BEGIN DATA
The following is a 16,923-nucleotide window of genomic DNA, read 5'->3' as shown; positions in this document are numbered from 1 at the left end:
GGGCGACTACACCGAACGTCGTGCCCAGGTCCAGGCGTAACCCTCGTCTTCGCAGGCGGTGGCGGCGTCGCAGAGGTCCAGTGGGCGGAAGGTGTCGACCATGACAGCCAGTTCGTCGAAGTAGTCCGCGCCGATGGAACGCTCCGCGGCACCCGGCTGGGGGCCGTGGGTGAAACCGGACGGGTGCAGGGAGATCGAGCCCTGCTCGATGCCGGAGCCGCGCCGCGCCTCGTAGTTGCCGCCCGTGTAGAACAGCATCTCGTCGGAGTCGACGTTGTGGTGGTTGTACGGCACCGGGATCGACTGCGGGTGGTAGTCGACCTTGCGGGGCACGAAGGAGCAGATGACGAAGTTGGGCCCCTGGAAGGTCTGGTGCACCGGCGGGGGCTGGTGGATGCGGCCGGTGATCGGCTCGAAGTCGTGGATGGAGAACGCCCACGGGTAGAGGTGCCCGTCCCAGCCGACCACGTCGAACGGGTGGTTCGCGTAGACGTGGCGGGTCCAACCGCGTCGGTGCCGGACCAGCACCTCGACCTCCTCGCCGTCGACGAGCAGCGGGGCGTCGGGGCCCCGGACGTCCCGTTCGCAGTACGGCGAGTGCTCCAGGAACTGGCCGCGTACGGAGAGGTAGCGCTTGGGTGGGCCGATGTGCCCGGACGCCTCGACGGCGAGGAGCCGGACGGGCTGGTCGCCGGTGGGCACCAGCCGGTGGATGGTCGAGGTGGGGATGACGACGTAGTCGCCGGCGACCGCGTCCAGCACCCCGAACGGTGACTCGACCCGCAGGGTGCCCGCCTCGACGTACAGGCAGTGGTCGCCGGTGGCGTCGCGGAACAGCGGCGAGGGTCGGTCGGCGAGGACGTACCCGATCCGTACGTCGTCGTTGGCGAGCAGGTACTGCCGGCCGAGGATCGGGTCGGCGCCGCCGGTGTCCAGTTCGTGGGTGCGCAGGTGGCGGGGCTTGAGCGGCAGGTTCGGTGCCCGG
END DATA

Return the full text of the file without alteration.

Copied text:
The following is a 16,923-nucleotide window of genomic DNA, read 5'->3' as shown; positions in this document are numbered from 1 at the left end:
GGGCGACTACACCGAACGTCGTGCCCAGGTCCAGGCGTAACCCTCGTCTTCGCAGGCGGTGGCGGCGTCGCAGAGGTCCAGTGGGCGGAAGGTGTCGACCATGACAGCCAGTTCGTCGAAGTAGTCCGCGCCGATGGAACGCTCCGCGGCACCCGGCTGGGGGCCGTGGGTGAAACCGGACGGGTGCAGGGAGATCGAGCCCTGCTCGATGCCGGAGCCGCGCCGCGCCTCGTAGTTGCCGCCCGTGTAGAACAGCATCTCGTCGGAGTCGACGTTGTGGTGGTTGTACGGCACCGGGATCGACTGCGGGTGGTAGTCGACCTTGCGGGGCACGAAGGAGCAGATGACGAAGTTGGGCCCCTGGAAGGTCTGGTGCACCGGCGGGGGCTGGTGGATGCGGCCGGTGATCGGCTCGAAGTCGTGGATGGAGAACGCCCACGGGTAGAGGTGCCCGTCCCAGCCGACCACGTCGAACGGGTGGTTCGCGTAGACGTGGCGGGTCCAACCGCGTCGGTGCCGGACCAGCACCTCGACCTCCTCGCCGTCGACGAGCAGCGGGGCGTCGGGGCCCCGGACGTCCCGTTCGCAGTACGGCGAGTGCTCCAGGAACTGGCCGCGTACGGAGAGGTAGCGCTTGGGTGGGCCGATGTGCCCGGACGCCTCGACGGCGAGGAGCCGGACGGGCTGGTCGCCGGTGGGCACCAGCCGGTGGATGGTCGAGGTGGGGATGACGACGTAGTCGCCGGCGACCGCGTCCAGCACCCCGAACGGTGACTCGACCCGCAGGGTGCCCGCCTCGACGTACAGGCAGTGGTCGCCGGTGGCGTCGCGGAACAGCGGCGAGGGTCGGTCGGCGAGGACGTACCCGATCCGTACGTCGTCGTTGGCGAGCAGGTACTGCCGGCCGAGGATCGGGTCGGCGCCGCCGGTGTCCAGTTCGTGGGTGCGCAGGTGGCGGGGCTTGAGCGGCAGGTTCGGTGCCCGG